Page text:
Throughout the staunchly Roman Catholic country, millions flocked to churches to pay their respects to the victims. The scenes echoed those after the death of Polish-born Pope John Paul II nearly five years ago.
Kaczynski's body was flown into Warsaw's military airport after a farewell ceremony attended by Russian dignitaries including Russian Prime Minister Vladimir Putin.
In Warsaw, the president's twin brother Jaroslaw, a former prime minister, knelt on the tarmac and pressed his head against the flag-draped coffin. A solemn tribute was also paid by his devastated only child - daughter Marta.
Acting President Bronislaw Komorowski, Prime Minister Donald Tusk and other senior Polish officials were also there to pay their respects during a short religious ceremony.
In a moving mark of respect, church bells pealed at noon and emergency sirens shrieked for nearly a minute before fading into silence. Hundreds bowed their heads, eyes closed, in front of the presidential palace. Buses and trams halted in the streets.
No date for a funeral has been set.
The presidential jet, carrying many of Poland's political and military leaders, crashed in western Russia as it was trying to land at a military airbase in thick fog.
Also among the dead were Poland's army chief of staff, the navy chief commander, and heads of the air and land forces.
The jet's passengers had been bound for a 70th anniversary memorial service for the 22,000 leading Poles massacred by Stalin's secret police in the Katyn forest during the Second World War, a historic wound which has still not healed.
As intensive investigations went on, questions were being asked about why the jet's two experienced air force pilots ignored repeated advice from Russian ground control to take the Tupolev 154 to another airport. At least one other plane had already been diverted.
Russian officials say pilots ignored warnings that they were flying too low.
Experts say the crew may have been ordered to press on with the landing by the president or a senior military commander on board.
A government source admitted that Kaczynski would have suffered political embarrassment if he had missed the Katyn ceremony. He was said to have seen the trip as the unofficial start of his campaign for a presidential election.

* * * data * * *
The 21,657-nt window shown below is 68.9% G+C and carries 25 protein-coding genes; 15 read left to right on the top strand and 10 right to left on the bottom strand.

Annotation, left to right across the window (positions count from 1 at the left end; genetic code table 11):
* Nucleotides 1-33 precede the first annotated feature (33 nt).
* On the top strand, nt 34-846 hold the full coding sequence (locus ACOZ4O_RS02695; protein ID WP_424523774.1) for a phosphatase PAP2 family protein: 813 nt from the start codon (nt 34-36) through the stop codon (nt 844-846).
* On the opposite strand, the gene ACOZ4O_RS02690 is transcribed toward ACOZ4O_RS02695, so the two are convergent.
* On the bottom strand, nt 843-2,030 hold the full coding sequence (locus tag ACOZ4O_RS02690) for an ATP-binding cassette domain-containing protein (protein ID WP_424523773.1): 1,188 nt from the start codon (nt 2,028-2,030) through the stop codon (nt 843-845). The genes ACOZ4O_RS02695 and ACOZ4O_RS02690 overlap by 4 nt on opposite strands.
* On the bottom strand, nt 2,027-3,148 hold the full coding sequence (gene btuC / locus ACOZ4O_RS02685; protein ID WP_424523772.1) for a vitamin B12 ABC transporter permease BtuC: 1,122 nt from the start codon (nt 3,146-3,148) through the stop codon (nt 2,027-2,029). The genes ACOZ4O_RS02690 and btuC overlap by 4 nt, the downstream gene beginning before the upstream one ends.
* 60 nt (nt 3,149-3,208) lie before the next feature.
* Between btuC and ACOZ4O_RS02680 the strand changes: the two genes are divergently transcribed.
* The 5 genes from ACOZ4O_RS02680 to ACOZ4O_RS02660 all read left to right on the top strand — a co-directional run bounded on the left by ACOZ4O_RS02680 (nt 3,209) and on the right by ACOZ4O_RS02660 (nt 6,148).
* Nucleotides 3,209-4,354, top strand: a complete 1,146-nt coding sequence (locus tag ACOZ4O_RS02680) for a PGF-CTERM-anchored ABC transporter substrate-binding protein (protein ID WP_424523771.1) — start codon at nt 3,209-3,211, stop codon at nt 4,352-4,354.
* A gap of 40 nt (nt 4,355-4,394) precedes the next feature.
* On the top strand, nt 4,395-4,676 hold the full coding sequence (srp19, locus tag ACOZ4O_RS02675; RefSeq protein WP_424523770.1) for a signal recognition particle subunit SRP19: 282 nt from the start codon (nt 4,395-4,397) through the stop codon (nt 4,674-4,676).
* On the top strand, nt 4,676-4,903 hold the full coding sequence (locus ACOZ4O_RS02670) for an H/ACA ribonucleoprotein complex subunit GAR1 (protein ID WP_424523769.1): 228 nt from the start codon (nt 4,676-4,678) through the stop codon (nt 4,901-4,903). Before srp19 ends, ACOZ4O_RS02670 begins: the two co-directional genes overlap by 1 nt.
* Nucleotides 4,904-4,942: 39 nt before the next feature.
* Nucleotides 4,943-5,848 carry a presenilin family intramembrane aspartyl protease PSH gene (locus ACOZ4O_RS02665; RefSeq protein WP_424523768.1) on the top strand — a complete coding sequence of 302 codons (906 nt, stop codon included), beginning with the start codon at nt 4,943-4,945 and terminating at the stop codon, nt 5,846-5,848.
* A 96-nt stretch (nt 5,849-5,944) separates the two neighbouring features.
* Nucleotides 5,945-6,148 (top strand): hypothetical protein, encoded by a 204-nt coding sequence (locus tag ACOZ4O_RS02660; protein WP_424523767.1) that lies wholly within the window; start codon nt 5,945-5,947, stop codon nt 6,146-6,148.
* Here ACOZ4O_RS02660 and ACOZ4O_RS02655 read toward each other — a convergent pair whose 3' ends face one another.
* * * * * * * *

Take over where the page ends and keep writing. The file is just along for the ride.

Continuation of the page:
Polish aviation sources said Kaczynski had a record of being 'demanding' with his plane's pilots.
Despite bad weather being blamed for the crash, analysts said there would inevitably be speculation in Poland that the Russians were somehow involved.
It was not the first time the presidential plane - a 26-year-old Russian-made Tupolev-154 - had encountered difficulties.
It had been grounded during a state visit to Mongolia 16 months ago owing to technical problems, leaving the Polish leader to charter a private jet for the next stage of his tour to Japan.
There have been 16 crashes involving Tupolev-154s since 1994, killing 1,727 people, and Poles have been asking why their president was using an aircraft with such a poor safety record rather than fly with the Polish state airline LOT whose entire fleet is Western-made.
The Tupolev clipped the tops of trees as it tried to land at Smolensk, lurching sideways and breaking into pieces. Wreckage including engines and a large part of the red and white tail were strewn over a forest less than a mile from the runway.
Radio communication with the plane had been lost just before 8am yesterday.
Mr Putin said he would personally lead a commission of inquiry into the accident, while the Polish authorities announced that they would hold their own investigation into what commentators described as one of the worst tragedies to befall the country since the Second World War.
Edward Lucas, a leading expert on East European affairs, said: 'Although there is no evidence that the crash was caused by sabotage, many Poles will think foul play was involved because of the historical parallels with Katyn.